Yesterday we spent a good part of our day in Lexington, Virginia.
Lexington is home to Washington and Lee University, named for George Washington and Robert E. Lee who served as the university’s president following the Civil War. One of the guides told us that Lee had turned down a $50,000 a year offer from an insurance company to take the $1,500 a year position at the college. This is remarkable on a number of levels. Lee did not want to capitalize on his famous name.
Lee is buried under the college chapel as is a good portion of his family. On the top floor of the building lies Lee’s marble sarcophagus, an exquisite piece of art. The story is that Mrs. Lee wanted her husband shown at rest, as if he were sleeping in his Confederate uniform. He was actually buried in civilian clothes. The idea was to capture the General resting during the many campaigns when he led the Army of Northern Virginia. Reproductions of Confederate battlefields surround the sarcophagus.
The museum guide told us that officially Lee died of pneumonia brought on by a stroke but that his health had been declining for some time. He was 63 when he died.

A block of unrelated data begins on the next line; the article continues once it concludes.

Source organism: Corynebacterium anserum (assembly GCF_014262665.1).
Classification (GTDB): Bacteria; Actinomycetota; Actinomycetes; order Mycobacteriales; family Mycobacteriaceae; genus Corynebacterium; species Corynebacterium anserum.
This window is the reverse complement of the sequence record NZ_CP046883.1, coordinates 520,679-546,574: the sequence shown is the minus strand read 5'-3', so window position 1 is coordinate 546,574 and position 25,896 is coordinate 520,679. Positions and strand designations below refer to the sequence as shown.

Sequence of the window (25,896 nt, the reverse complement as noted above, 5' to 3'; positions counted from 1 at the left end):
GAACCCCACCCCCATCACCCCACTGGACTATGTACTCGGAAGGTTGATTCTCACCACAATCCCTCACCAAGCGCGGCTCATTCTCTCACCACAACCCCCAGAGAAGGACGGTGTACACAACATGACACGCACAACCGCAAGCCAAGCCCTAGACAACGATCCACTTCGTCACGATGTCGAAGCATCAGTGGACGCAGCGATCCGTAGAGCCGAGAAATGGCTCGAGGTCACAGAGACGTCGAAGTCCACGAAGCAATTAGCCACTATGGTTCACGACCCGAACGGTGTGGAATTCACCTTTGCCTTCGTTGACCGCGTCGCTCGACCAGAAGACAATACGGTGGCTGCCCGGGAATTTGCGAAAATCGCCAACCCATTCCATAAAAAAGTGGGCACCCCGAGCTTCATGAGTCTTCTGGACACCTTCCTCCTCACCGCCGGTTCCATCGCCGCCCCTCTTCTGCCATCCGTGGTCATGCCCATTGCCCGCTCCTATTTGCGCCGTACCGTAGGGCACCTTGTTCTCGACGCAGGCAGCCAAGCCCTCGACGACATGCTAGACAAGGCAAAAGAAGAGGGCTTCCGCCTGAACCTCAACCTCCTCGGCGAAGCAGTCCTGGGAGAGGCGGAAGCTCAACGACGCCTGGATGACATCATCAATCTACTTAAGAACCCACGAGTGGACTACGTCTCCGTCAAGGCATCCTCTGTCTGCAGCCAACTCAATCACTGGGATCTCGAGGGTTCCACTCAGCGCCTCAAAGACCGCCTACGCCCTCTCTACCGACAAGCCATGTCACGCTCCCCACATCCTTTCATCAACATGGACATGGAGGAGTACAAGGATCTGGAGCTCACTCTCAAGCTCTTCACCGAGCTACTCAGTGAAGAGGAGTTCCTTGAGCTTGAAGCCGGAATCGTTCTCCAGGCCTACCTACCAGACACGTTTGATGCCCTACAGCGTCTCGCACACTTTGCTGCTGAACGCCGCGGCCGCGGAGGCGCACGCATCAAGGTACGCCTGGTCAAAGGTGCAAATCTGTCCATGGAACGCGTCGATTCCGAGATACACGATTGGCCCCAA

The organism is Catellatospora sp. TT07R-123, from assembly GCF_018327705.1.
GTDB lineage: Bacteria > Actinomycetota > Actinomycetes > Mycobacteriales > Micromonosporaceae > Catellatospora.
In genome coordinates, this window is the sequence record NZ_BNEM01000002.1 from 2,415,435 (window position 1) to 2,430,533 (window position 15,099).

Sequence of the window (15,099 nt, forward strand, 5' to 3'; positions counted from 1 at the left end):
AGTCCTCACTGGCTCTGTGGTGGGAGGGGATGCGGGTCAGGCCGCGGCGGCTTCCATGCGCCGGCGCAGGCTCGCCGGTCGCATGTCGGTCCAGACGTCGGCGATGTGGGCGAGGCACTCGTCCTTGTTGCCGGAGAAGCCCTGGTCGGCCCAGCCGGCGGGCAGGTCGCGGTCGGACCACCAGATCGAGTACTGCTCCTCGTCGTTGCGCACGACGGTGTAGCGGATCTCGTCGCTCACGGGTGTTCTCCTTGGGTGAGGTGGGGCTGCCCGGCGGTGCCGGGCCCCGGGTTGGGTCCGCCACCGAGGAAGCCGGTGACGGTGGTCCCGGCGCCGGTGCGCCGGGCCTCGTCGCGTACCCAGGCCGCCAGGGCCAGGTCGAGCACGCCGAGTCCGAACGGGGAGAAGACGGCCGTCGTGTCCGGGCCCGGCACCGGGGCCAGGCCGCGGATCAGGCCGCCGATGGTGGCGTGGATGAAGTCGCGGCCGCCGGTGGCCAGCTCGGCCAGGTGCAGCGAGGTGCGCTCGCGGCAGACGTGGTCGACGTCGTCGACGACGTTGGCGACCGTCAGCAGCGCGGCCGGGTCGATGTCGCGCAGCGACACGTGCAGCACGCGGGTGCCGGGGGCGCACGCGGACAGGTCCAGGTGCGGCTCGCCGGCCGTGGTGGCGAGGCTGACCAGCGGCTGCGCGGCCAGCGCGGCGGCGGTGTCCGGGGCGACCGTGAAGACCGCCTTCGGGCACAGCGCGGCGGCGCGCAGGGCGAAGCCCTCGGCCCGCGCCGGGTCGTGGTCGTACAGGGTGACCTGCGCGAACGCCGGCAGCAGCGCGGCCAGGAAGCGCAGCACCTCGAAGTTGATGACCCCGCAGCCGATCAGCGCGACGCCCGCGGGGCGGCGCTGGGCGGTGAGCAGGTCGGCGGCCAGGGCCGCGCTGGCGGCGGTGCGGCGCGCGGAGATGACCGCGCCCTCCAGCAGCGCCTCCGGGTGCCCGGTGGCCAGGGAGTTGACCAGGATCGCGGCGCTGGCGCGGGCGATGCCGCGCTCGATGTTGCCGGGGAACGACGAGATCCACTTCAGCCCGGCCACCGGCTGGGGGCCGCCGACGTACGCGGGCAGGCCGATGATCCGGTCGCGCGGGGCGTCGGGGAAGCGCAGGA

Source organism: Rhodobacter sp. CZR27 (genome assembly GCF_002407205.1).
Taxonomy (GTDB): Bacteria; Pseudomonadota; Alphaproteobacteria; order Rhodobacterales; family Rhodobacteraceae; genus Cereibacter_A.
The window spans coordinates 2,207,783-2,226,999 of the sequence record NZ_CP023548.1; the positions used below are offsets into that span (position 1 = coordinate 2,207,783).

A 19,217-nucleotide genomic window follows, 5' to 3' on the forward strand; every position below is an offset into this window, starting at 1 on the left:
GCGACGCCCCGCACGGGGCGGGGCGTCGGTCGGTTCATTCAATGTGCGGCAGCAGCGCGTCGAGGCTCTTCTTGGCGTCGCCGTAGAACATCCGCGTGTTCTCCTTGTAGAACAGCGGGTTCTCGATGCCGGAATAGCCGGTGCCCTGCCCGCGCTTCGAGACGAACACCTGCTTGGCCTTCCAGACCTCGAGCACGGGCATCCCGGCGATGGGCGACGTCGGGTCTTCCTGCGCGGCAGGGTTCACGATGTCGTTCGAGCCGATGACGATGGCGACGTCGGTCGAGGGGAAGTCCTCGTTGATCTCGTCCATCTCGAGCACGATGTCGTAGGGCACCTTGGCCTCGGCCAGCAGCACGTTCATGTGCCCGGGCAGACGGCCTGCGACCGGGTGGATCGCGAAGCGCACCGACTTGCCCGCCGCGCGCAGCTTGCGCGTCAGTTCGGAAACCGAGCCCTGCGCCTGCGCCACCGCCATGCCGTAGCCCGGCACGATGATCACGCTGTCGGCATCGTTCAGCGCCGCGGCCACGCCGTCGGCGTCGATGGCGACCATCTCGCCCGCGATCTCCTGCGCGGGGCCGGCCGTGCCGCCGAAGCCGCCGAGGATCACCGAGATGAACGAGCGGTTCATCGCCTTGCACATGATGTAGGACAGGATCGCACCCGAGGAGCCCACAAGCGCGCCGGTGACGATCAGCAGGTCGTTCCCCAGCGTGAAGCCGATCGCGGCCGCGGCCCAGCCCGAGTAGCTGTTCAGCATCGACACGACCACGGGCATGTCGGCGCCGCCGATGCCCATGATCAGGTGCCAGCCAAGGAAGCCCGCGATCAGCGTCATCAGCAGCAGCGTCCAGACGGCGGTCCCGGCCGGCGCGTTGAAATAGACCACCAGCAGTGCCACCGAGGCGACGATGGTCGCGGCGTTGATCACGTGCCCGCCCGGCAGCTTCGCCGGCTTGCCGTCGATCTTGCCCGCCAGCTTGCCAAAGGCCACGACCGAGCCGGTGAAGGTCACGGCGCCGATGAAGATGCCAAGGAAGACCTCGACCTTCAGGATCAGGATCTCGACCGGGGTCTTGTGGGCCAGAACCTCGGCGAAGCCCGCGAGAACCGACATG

Lee attended church services at the Episcopal Church but he also attended services at the chapel where he had his own family pew. The guide said the school itself leaned Presbyterian at the time and that many young men went there to prepare for the ministry. I found a heavy Presbyterian influence in Lexington as a whole and suspect it was connected to the Scotch-Northern Irish connection to N. America dating back to prior to the American Revolution.
A separate room, quite large has many details of Lee’s life and family life. Lee was married to Mary Ann Curtis who was a relative of George Washington. My wife and I found a mistake in the museum which made my day. Mary Ann died in 1873 but one of the displays of her by a portrait dated her death in 1856. The museum guide concurred it was indeed a mistake and as far as he knew we were the first to pick it out. He said tongue in cheek we would get to slap the curator!
The book store was small but well-stocked with every thing Robert E. Lee. I resisted the urge to spend all my money and settled on something different. I purchased a book on sale titled Reading the Man-A Portrait of Robert E. Lee Through His Private Letters by Elizabeth Brown Pryor.
Over the years I’ve read much on Lee regarding him as a General and a leader but not much regarding his private life. Like many in his day he wrote many letters and the author has collected many of them to give us a glimpse into the man’s life.
Lee’s favorite horse Traveller is buried outside the chapel. I can’t think of a more famous horse than Traveller. The horse like General Lee himself was cool under fire.
I only put a few of our pictures into this post from my rinky-dink camera. My wife has some better ones from her Cool-Pix but at the moment we’re in the middle of a downpour and her camera is in the car. All that to say I’ll post more later!